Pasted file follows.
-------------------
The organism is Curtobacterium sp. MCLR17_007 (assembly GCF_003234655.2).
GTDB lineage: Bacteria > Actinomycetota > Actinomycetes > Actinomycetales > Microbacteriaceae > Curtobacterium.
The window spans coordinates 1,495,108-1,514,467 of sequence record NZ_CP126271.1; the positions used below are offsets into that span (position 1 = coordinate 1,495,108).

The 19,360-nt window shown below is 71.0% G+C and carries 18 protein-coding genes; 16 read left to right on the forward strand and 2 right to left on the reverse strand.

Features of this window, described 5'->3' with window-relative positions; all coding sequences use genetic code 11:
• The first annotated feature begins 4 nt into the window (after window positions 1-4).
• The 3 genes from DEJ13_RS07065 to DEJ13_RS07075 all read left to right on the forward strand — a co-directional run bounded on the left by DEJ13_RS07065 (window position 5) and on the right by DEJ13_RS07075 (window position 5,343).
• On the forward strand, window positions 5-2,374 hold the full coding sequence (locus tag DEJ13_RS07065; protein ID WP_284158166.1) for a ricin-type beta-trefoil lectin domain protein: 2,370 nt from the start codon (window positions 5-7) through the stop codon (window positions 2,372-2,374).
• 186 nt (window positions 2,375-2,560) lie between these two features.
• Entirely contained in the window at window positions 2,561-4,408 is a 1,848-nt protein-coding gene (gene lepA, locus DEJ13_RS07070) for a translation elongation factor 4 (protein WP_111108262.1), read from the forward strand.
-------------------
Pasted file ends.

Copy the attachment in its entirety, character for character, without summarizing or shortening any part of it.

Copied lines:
The organism is Curtobacterium sp. MCLR17_007 (assembly GCF_003234655.2).
GTDB lineage: Bacteria > Actinomycetota > Actinomycetes > Actinomycetales > Microbacteriaceae > Curtobacterium.
The window spans coordinates 1,495,108-1,514,467 of sequence record NZ_CP126271.1; the positions used below are offsets into that span (position 1 = coordinate 1,495,108).

The 19,360-nt window shown below is 71.0% G+C and carries 18 protein-coding genes; 16 read left to right on the forward strand and 2 right to left on the reverse strand.

Features of this window, described 5'->3' with window-relative positions; all coding sequences use genetic code 11:
• The first annotated feature begins 4 nt into the window (after window positions 1-4).
• The 3 genes from DEJ13_RS07065 to DEJ13_RS07075 all read left to right on the forward strand — a co-directional run bounded on the left by DEJ13_RS07065 (window position 5) and on the right by DEJ13_RS07075 (window position 5,343).
• On the forward strand, window positions 5-2,374 hold the full coding sequence (locus tag DEJ13_RS07065; protein ID WP_284158166.1) for a ricin-type beta-trefoil lectin domain protein: 2,370 nt from the start codon (window positions 5-7) through the stop codon (window positions 2,372-2,374).
• 186 nt (window positions 2,375-2,560) lie between these two features.
• Entirely contained in the window at window positions 2,561-4,408 is a 1,848-nt protein-coding gene (gene lepA, locus DEJ13_RS07070) for a translation elongation factor 4 (protein WP_111108262.1), read from the forward strand.